Groundwater Quality and Nutrient Trends near Marsing, Southwestern Idaho, 2018

Open-File Report 2019-1032
Prepared in cooperation with the Idaho Department of Environmental Quality
By:

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Abstract

The U.S. Geological Survey, in cooperation with the Idaho Department of Environmental Quality, sampled groundwater from 15 wells during spring 2018 near the city of Marsing in rural northwestern Owyhee County, southwestern Idaho. Samples were analyzed for field parameters, nutrients, trace elements, major inorganics, and dissolved gas, including methane. To examine trends in individual wells and in the region, ammonia and nitrate results from the spring 2018 sampling were compared with data collected from 1996 to 2015 by the Idaho Department of Environmental Quality and the Idaho State Department of Agriculture.

Fourteen of the 15 samples collected in 2018 contained arsenic (0.13–33.8 micrograms per liter [μg/L]), with 7 arsenic concentrations greater than the U.S. Environmental Protection Agency (EPA) maximum contaminant level (MCL) of 10 μg/L. Iron (465–4,180 μg/L), manganese (54–693 μg/L), sulfate (300–624 milligrams per liter [mg/L]), and total dissolved solids (511–1,350 mg/L) were detected at concentrations greater than EPA secondary maximum contaminant levels (SMCL) in water-quality samples from 6, 10, 4, and 14 of the 15 wells, respectively. Fourteen of the 15 samples contained ammonia concentrations from 0.12 to 7.34 milligrams per liter (mg/L). Six samples contained nitrate concentrations from 0.08 to 24.6 mg/L, with one sample greater than the EPA MCL of 10 mg/L for drinking water. The presence of both ammonia and nitrate in four samples indicated multiple nutrient and groundwater sources and varying redox states. Ammonia concentrations tended to increase downgradient throughout the study area.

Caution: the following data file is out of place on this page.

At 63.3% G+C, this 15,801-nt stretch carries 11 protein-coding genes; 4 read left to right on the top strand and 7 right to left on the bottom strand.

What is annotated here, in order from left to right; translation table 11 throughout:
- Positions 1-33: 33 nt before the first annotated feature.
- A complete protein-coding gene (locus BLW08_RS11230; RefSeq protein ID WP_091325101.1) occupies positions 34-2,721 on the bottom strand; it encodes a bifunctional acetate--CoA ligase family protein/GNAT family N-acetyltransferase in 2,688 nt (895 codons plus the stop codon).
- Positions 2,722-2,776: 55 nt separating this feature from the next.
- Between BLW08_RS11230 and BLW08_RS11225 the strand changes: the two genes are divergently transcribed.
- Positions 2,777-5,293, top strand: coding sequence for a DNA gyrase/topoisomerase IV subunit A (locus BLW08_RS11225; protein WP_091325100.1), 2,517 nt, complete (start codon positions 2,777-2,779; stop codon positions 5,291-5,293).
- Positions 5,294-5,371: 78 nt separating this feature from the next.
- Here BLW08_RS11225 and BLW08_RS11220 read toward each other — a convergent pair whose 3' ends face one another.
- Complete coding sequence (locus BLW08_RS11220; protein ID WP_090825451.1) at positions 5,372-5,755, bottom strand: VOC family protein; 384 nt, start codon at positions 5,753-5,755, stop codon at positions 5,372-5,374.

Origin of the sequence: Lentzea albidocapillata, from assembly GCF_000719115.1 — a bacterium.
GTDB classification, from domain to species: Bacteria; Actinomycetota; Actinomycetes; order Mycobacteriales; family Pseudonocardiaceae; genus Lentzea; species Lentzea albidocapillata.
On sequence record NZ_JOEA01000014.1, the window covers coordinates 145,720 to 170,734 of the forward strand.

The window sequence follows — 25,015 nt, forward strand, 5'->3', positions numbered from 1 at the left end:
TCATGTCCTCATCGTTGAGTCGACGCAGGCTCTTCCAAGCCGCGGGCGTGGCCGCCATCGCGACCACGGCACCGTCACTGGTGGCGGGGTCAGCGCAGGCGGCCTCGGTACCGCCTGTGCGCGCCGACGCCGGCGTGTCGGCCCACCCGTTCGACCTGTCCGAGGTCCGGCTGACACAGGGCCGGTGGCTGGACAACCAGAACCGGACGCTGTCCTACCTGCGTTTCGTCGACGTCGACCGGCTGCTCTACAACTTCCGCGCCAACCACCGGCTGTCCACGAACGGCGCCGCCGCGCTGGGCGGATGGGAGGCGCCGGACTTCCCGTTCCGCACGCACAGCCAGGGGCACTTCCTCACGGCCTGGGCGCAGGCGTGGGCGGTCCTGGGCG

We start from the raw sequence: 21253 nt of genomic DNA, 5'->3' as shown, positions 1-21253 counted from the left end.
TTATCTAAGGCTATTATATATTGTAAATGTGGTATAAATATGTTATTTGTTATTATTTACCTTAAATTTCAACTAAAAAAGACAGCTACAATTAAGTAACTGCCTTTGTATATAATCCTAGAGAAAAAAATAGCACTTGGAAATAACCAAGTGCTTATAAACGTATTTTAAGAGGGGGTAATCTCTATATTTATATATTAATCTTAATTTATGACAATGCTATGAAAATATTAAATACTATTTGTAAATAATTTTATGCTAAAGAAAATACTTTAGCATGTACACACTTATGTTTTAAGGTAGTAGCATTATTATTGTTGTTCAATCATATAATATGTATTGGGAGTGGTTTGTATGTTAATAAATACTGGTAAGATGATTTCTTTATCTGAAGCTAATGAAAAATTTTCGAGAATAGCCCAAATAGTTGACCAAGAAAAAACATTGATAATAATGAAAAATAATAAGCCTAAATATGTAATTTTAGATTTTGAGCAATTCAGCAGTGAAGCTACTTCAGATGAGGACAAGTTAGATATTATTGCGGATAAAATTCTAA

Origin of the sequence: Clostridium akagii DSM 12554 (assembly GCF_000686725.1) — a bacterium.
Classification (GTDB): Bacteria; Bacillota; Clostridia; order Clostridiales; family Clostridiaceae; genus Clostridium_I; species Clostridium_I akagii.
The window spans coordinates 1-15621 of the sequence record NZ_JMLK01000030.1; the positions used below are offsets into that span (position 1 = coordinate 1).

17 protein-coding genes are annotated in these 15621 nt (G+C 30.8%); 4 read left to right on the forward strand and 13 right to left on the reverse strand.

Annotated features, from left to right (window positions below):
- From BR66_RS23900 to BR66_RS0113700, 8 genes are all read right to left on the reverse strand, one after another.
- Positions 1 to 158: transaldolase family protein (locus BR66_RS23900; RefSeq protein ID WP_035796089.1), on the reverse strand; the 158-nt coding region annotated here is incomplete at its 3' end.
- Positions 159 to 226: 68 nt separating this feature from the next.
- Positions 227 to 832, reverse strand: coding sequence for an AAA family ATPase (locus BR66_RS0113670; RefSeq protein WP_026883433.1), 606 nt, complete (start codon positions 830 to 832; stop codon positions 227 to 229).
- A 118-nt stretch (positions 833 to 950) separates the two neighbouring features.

Nutrient trend analysis identified water-quality samples from 2 of the 15 wells with increasing nitrate concentrations from 1999–2018 and 2005–2018. The well with increasing nitrate concentrations from 2005–2018 showed a decreasing trend in ammonia concentrations during the same time period. Groundwater-quality samples from the 13 remaining wells showed no temporal trends. A Regional Kendall test, which evaluates trends at numerous wells across the study area to determine if a consistent trend exists for the area, was done to analyze 539 ammonia concentrations from 91 wells over 20 years (1999–2018) and 591 nitrate concentrations from 107 wells over 23 years (1996–2018). The Regional Kendall Test for ammonia had a tau correlation coefficient of -0.073 with a p-value of 0.072, and nitrate had a tau correlation coefficient of -0.041 with a p-value of 0.198, both indicating no statistically significant trends.

Suggested Citation

Skinner, K.D., 2019, Groundwater quality and nutrient trends near Marsing, southwestern Idaho, 2018: U.S. Geological Survey Open-File Report 2019-1032, 23 p., https://doi.org/10.3133/ofr20191032.

ISSN: 2331-1258 (online)

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Table of Contents

  • Abstract
  • Introduction
  • Methods
  • Results
  • Trends Analysis
  • Summary
  • Acknowledgments
  • References Cited

Additional publication details

Publication type Report
Publication Subtype USGS Numbered Series
Title Groundwater quality and nutrient trends near Marsing, southwestern Idaho, 2018
Series title Open-File Report
Series number 2019-1032
DOI 10.3133/ofr20191032
Year Published 2019
Language English
Publisher U.S. Geological Survey
Publisher location Reston, VA
Contributing office(s) Idaho Water Science Center
Description iv, 24 p.
Country United States
State Idaho
Other Geospatial Marsing
Online Only (Y/N) Y